Saint Alphonsa of the Immaculate Conception

Saint Alphonsa of the Immaculate Conception

Today was the feast of a saint I’d never heard of before. I found her biography after Bella asked me about today’s saints.

St. Alphonsa of the Immaculate Conception (1910-1946) is the first saint from India. Canonized in 2008, she was born in Kudamalur, the Arpookara region, in the diocese of Changanacherry, India, on the 19th of August 1910.

From her birth, the life of the Saint was marked by the cross, which would be progressively revealed to her as the royal way to conform herself to Christ. Her mother, Maria Puthukari, gave birth to her prematurely, in her eight month of pregnancy, as a result of a fright she received when, during the sleep, a snake wrapped itself around her waist. Eight days later, the 28 of August, the child was baptised according to the Syro-Malabar rite by the Fr. Joseph Chackalayil, and she received the name Annakutty, a diminutive of Anne. She was the last of five children.

“I made my perpetual profession on the 12th of August 1936 and came here to Bharanganam on the following 14th. From that time, it seems, I was entrusted with a part of the cross of Christ. There are abundant occasions of suffering… I have a great desire to suffer with joy. It seems that my Spouse wishes to fulfil this desire”.

In every situation, Sister Alphonsa always maintained a great reservation and charitable attitude towards the Sisters, silently undergoing her sufferings. In 1945 she had a violent outbreak of illness. A tumour, which had spread throughout her organs, transformed her final year of life into a continuous agony. Gastroenteritis and liver problems caused violent convulsions and vomiting up to forty times a day: “I feel that the Lord has destined me to be an oblation, a sacrifice of suffering… I consider a day in which I have not suffered as a day lost to me”.

With this attitude of a victim for the love of the Lord, happy until the final moment and with a smile of innocence always on her lips, Sister Alphonsa quietly and joyfully brought her earthly journey to a close in the convent of the Franciscan Clarists at Bharananganam at 12.30 on the 28th July 1946, leaving behind the memory of a Sister full of love and a saint.”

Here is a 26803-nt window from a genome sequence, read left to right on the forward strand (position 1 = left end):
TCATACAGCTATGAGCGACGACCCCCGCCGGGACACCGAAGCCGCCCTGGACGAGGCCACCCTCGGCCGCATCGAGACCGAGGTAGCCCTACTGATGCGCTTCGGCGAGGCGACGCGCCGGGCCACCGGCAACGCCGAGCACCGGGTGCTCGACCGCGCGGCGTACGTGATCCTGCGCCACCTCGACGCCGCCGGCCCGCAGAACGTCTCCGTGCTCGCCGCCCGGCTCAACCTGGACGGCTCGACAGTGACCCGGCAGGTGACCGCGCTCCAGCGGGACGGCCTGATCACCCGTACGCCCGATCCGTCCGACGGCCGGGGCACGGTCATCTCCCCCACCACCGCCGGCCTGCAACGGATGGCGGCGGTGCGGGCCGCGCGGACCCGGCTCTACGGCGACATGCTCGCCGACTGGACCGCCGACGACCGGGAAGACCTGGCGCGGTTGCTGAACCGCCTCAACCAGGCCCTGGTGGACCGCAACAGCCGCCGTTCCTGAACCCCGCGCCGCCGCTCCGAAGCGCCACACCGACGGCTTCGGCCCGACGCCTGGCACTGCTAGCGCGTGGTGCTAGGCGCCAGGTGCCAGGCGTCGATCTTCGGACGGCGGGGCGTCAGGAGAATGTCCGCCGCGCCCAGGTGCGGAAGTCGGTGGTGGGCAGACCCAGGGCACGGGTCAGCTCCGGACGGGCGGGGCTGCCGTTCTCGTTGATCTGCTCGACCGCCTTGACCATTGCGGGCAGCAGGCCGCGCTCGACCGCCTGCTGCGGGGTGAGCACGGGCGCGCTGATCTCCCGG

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  • Oh yes! I’m with Phyllis in lamenting the vanished “hired girl.” I don’t want someone to cook, really. But to clean the bathroom, vacuum, mop, wash windows…. Or a mother’s helper to whisk the kids to the park between 3 and 5 every day…. I could use some help for sure.

  • +JMJ+

    Whatever did happen to mother’s helpers?

    Last year, I watched reruns of the first season of the 80s sitcom “Charles in Charge” and marveled at the excellent arrangement which the Pembroke family and “hired boy” Charles had reached. He got room and board as well as a modest salary, and a very flexible schedule; and the parents could be sure that there would always be an adult at home with their children. (The kids really liked Charles, too!)

    It seems to me that a lot of university students would love to have a gig like this. The question is whether parents who’d also jump at the chance would still be able to afford it. (Of course, I’m assuming that the show’s premise was grounded in sound economics, which it may not have been, even in the prosperous early 80s!)

  • I do know people living in university towns often can make that kind of arrangement with college students. Sometimes not so much the salary as an exchange room and board for a few hours of babysitting and some chores.

    Of course that assumes you have enough room in your house so as to have a spare room for a college kid.

    We did actually have my sister living with us till last summer. But she was sick too often to really be reliable and she did have an outside job. And now we really need the room for kids. Our house is pretty small.

  • Oh, I LOVE this book! I had all my sisters read it years ago. I need to reread it, it’s so fun but Spot on.

    I do wish I had some “help” like was normal back then, don’t you?

  • Someone in a local homeschooling group list i’m on was looking for a home for an Italian exchange student. If we had the room, I’d seriously consider it.

  • It was a bit like that for the three months we had a Colombian exchange student. We only had Nat and Thomas then, and they adored him and would play with him and sit on him, and I would make dinner. Like having help that paid us for the privilege of living with us.

    I miss it.